Admission scandal hurts national morals

When a nation’s highest government leader is repeatedly reported to behave badly, unethically, immorally and illegally, his conduct is likely to inspire his country’s men and women to follow the principal’s examples with duplicitous accuracy. Such is the case right here at home as more and more Americans in all walks of life, whether in private or public roles, choose to copy their leader and end up practicing unlawful conduct, diminishing integrity and trust.

There is no better example than the college admissions bribery scandal. It happens nowadays that all of us are daily barraged by stories of corruption, greed and amoral behavior. These revelations have led to thousands, perhaps millions, of Americans, figuratively throwing their hands skyward and committing themselves to new set of anything-goes rules.

Yes, outside of the latest crookery to gain elite college admission, the citizens of our country have not always been free of circumventing laws and ethical standards, swindling customers and pocketing elicit gains. However, more of it is happening by way of constant high-profile scandals involving bankers, drug companies, sports organizations and government officials. Bottom line appears to be a dark place where the U.S. has fallen into inappropriate opportunities and benefits, whereby a former society of social and professional restraints are no longer viable.

The buy-your-college-of-choice scandal has been identified as the biggest such scam ever prosecuted in U.S. Justice Department history. Fifty Americans to date have been charged in the scheme with many more suspected. A scheme where those already arrested and charged paid more than $25 million in bribes to coaches and other college-associated people to gain entry of offspring into elite schools of higher education.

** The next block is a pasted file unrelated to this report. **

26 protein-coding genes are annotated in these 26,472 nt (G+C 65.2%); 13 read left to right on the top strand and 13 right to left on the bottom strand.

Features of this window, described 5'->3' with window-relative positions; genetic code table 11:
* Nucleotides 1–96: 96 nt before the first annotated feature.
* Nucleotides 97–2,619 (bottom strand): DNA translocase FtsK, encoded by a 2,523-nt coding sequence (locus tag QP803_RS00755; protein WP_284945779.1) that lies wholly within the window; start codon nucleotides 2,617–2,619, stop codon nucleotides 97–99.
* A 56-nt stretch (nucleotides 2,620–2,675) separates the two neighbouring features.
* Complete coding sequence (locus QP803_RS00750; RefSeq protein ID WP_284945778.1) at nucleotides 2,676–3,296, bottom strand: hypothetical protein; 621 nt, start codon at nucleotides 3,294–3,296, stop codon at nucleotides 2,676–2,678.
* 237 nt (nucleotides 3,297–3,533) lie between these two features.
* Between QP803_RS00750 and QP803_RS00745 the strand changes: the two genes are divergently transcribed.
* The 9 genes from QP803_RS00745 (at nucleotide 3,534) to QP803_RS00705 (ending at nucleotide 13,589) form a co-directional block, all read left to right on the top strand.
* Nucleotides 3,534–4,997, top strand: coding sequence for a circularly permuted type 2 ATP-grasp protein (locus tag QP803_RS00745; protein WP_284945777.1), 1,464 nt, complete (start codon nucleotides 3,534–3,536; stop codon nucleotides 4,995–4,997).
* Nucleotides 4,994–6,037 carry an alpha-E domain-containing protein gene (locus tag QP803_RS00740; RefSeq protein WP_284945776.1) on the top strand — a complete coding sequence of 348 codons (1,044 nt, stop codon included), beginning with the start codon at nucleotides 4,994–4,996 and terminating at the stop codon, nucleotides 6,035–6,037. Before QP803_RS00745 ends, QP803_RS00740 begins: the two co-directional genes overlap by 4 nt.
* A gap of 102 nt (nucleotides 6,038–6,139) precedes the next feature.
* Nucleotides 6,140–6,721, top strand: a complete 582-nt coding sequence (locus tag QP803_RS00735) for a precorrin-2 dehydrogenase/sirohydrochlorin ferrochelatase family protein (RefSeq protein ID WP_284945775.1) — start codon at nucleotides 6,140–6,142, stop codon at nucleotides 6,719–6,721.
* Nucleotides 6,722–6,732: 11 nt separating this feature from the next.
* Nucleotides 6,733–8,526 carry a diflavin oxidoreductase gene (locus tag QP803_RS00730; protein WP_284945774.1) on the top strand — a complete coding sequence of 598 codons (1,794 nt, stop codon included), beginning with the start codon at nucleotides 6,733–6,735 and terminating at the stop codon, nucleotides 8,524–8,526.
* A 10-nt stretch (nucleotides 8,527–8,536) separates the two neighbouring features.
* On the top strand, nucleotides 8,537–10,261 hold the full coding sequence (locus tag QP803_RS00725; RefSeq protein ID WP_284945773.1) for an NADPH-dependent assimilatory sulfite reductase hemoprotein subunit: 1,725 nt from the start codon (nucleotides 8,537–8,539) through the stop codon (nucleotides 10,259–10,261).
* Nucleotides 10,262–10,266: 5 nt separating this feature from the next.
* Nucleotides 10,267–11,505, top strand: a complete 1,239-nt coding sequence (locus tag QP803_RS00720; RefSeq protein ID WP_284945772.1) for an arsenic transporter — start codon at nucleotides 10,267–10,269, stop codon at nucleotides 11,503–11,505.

Possibly no one who is familiar with elite universities and their admission practices has found this matter a surprise. The milieu with the children of wealthy families is that they notoriously have had things arranged to their advantage. What’s argued as new is that those considerable advantages are not enough for some who now buy elite-university entry. Worse yet, it’s alleged that many esteemed institutions in the U.S. are participants in this extraordinary shamefulness.

Hence, public cynicism abounds. It can be seen here and there by the annual Gallup poll on Values and Morals showing a record 49 percent of Americans view values and morals as poor with a mere 14 percent rating them excellent or good. It is believed that the fewer viewing the U.S. as moral has been contributed to by President Donald J. Trump’s and his administration’s departure from longstanding ethical norms and specifics like failure to reveal tax returns, refusal to divest business holdings or place them in a blind trust. Citizen conclusion: hiding skullduggery.

We the people should be demanding of Congress that our representatives tighten ethical standards for the executive branch and themselves by strengthening reforms brought after the Watergate era. Then, too, colleges and universities should act immediately to reform admissions in their own bailiwicks, using audits and use of independent accreditation agencies. 

All of us who want a constitutional democracy to survive have a responsibility to yell “foul” and demand “correction” when we witness improprieties. When we allow everything formerly valued to be now measured solely by their worth in dollar bills, then crime, corruption and ill-begotten gains can ultimately take all that we hold dear and trash them, ultimately to place America into history’s sink hole of once-great civilizations.

(Gene H. McIntyre shares his opinion regularly in the Keizertimes.)